A dramatic incident occurred when surveyors from the Murang’a County government were forcefully expelled from a section of land owned by Delmonte Kenya Limited (DKL). The surveyors, tasked with assessing a 1,400-acre plot of land that Delmonte had surrendered to the county government, were met with opposition from angry members of the Kandara Residents Association. These residents obstructed the access road by blocking it with stones and logs, preventing the county officials from reaching the land. The residents objected to the demarcation of the land until they received their fair share of the disputed parcel, as mandated by the National Land Commission (NLC) to rectify historical injustices suffered by their forefathers.
The surveyors’ main objective was to survey 100 acres of land designated for the construction of the Kenol Level Five Hospital. Additionally, the land was intended for the development of an industrial zone, a regional wholesale market, a university, and colleges, among other projects. However, the irate residents insisted that the ongoing dispute between their association and the county government must be resolved in the High Court before any further action takes place. They accused Governor Irungu Kang’ata of proceeding with the project despite the pending court proceedings.
Led by Patrick Karau, a resident of Nguthuru, the locals vowed to continue resisting until they received their share of the land as directed by the NLC. While the residents expressed their support for the project, they requested assistance from the government in resolving their land-related issues. Geoffrey Kairu, the leader of the residents’ association, emphasized the need for reconciliation between the residents and the county government.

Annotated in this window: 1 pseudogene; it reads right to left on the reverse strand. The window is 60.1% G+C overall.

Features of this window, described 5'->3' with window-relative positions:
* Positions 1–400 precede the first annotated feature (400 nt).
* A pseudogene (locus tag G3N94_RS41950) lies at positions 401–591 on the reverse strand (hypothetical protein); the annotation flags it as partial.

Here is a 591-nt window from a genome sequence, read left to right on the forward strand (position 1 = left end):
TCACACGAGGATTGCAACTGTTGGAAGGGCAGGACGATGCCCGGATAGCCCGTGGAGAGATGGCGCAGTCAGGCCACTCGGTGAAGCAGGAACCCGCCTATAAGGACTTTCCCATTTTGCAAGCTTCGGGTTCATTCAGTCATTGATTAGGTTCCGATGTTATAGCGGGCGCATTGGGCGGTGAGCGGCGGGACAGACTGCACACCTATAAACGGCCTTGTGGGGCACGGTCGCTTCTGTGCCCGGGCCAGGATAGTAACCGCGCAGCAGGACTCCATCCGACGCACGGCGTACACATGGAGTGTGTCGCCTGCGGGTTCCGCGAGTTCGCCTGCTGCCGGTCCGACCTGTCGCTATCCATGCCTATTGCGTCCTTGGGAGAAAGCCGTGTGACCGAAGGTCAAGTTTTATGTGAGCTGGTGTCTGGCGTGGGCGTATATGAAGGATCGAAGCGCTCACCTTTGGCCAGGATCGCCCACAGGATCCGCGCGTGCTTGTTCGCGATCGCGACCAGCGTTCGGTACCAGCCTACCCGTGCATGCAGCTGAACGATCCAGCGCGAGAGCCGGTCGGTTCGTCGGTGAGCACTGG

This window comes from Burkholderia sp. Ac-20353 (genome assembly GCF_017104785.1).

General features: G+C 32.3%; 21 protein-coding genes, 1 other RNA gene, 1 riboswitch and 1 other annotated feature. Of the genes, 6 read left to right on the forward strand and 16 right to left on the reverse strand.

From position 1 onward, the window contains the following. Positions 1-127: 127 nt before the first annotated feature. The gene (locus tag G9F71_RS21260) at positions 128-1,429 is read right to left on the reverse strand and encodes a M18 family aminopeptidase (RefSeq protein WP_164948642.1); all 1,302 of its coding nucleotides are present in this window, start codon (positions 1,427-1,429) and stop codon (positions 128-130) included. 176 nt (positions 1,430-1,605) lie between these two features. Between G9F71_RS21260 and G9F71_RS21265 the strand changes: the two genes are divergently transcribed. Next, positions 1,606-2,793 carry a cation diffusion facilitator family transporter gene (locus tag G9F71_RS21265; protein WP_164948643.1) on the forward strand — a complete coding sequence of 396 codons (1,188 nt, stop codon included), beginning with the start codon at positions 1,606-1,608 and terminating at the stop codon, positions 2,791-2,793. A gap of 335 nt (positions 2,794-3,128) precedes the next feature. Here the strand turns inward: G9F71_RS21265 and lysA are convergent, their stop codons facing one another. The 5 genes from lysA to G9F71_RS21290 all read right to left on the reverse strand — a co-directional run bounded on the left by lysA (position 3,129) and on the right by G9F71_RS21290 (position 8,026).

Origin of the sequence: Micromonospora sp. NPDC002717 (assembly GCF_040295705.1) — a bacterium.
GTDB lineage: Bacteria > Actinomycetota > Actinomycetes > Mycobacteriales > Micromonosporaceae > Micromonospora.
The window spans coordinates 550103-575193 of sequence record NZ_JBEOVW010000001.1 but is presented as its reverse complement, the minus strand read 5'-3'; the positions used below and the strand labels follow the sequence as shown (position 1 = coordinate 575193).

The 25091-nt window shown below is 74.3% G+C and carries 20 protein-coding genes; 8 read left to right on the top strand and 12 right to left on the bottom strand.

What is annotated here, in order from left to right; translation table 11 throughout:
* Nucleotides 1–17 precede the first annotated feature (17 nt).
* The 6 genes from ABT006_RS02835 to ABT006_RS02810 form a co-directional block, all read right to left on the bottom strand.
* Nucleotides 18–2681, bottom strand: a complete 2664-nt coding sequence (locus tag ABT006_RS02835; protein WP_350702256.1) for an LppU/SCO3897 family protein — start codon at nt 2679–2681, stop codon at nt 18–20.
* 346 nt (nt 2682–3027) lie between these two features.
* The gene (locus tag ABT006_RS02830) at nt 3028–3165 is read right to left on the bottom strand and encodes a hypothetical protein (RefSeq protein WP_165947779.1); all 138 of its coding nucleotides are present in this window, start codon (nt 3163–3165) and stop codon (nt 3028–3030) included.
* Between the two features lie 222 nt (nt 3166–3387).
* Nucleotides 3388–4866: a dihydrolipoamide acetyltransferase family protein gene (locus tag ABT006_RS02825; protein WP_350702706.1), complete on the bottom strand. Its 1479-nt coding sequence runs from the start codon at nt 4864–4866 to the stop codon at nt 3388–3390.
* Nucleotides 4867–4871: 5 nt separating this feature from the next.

According to the resolution made by Parliament and the NLC, the county was supposed to receive 30 percent of the land while the Kandara Residents Association would be allocated 70 percent. Governor Kang’ata, when contacted for comment, acknowledged the court proceedings and appealed to the residents to allow the transfer of Keneth Matiba Hospital to Makeji, utilizing only three acres of the disputed land. He stressed the necessity of commencing the hospital’s construction to benefit the people of Kandara, while expressing his inability to allocate land due to the ongoing legal process. The governor recognized the residents’ right to protest but also emphasized the importance of government services, including the hospital, for the local community.